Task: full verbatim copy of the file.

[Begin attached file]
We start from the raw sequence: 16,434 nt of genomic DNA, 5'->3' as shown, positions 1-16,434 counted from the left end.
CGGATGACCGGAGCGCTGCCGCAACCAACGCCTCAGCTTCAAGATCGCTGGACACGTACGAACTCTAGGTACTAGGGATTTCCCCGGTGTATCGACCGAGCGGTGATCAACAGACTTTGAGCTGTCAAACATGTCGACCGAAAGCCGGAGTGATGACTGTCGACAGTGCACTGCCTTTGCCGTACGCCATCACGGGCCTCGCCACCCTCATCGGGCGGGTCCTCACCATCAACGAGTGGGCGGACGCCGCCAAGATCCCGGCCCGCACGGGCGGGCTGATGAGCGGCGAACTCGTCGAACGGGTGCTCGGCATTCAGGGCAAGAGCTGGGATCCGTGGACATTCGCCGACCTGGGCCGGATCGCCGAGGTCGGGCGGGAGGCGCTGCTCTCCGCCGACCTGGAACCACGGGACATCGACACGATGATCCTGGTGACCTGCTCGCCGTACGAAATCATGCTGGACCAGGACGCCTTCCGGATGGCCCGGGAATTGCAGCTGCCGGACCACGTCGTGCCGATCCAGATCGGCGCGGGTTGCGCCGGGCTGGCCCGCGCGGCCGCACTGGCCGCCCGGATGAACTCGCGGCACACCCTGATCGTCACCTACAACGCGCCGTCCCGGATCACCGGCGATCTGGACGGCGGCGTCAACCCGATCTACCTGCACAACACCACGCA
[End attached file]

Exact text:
We start from the raw sequence: 16,434 nt of genomic DNA, 5'->3' as shown, positions 1-16,434 counted from the left end.
CGGATGACCGGAGCGCTGCCGCAACCAACGCCTCAGCTTCAAGATCGCTGGACACGTACGAACTCTAGGTACTAGGGATTTCCCCGGTGTATCGACCGAGCGGTGATCAACAGACTTTGAGCTGTCAAACATGTCGACCGAAAGCCGGAGTGATGACTGTCGACAGTGCACTGCCTTTGCCGTACGCCATCACGGGCCTCGCCACCCTCATCGGGCGGGTCCTCACCATCAACGAGTGGGCGGACGCCGCCAAGATCCCGGCCCGCACGGGCGGGCTGATGAGCGGCGAACTCGTCGAACGGGTGCTCGGCATTCAGGGCAAGAGCTGGGATCCGTGGACATTCGCCGACCTGGGCCGGATCGCCGAGGTCGGGCGGGAGGCGCTGCTCTCCGCCGACCTGGAACCACGGGACATCGACACGATGATCCTGGTGACCTGCTCGCCGTACGAAATCATGCTGGACCAGGACGCCTTCCGGATGGCCCGGGAATTGCAGCTGCCGGACCACGTCGTGCCGATCCAGATCGGCGCGGGTTGCGCCGGGCTGGCCCGCGCGGCCGCACTGGCCGCCCGGATGAACTCGCGGCACACCCTGATCGTCACCTACAACGCGCCGTCCCGGATCACCGGCGATCTGGACGGCGGCGTCAACCCGATCTACCTGCACAACACCACGCA